Ornate Box Turtles are a species native to the United States. They can be found primarily in the Great Plains regions, where they need access to water and soil to burrow into. Ideally, they prefer the open prairie found across the Midwest.
Ornate Box Turtles are a fairly small turtle species, reaching around five inches across when fully grown. Males are smaller than females, though their markings typically look the same. They can be identified by the yellow markings on their shell, which include one long stripe down the middle flanked by a starburst of other stripes. Their body is usually a muddy brown color dotted with yellow.
Ornate Box Turtles, like many other turtle species, use burrows to help them survive. Not only do they bury themselves underground as a means to survive winter, but also as a way to cool off in the heat of the summer. They are excellent diggers, with feet and claws made for scratching up the earth.
These turtles need water to survive, and can often be seen hydrating themselves by soaking in a stream or pond. That being said, they do not spend a lot of time in water like some of their more aquatic cousins. Rather, they prefer to hydrate before returning to land and burrowing. They are opportunistic feeders, as well as omnivorous, so they will eat what they can find whenever they find it.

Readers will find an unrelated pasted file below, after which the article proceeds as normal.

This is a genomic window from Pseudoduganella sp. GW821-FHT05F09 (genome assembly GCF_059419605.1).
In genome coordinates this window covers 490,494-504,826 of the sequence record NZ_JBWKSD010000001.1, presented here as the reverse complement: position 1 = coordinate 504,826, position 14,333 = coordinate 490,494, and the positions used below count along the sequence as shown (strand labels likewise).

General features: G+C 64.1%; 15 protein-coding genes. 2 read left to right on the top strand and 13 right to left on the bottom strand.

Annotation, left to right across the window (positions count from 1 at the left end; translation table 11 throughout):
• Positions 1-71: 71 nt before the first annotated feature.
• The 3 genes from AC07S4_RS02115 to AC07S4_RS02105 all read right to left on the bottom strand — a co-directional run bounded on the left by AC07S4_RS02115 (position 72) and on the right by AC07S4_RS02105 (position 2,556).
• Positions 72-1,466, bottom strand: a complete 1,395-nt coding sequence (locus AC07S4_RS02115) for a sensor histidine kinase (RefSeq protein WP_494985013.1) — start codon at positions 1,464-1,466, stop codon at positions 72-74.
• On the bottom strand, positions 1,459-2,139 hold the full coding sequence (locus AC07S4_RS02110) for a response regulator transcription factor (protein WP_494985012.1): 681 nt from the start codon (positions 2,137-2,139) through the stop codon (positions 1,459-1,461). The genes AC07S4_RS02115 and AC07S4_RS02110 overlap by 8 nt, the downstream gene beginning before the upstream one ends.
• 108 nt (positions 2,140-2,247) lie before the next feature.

Because the Ornate Box Turtle has such a wide-ranging habitat, it is more threatened in some states than in others. Officially, they are categorized as near threatened, but in places like Wyoming, the situation is more dire. Climate change is upsetting the turtles' ability to regulate their temperature in both the winter and summer, occasionally resulting in death.
Easily the biggest threat to the turtle, however, is habitat loss. These turtles need a specific combination of ecosystem factors in order to survive, and human encroachment has taken away many areas of their native land. This also creates a problem where too few turtles remain to breed, and inbreeding causes genetic issues that only lead to more loss.
Where are they?
Our Ornate Box Turtle lives in an enclosure behind the glass in our Children's Animal Center.
Our turtle, Luna, can usually be seen eating or warming herself under her heat lamp.
Terrapene ornata ornata
Species Survival Plan
grasses, insects, fruits, vegetables and more
Originally Native To
The Midwestern United States
Small in size with muddy brown skin and a dark shell decorated with patterns of yellow lines.
25 years in the wild,
Solitary except during mating season.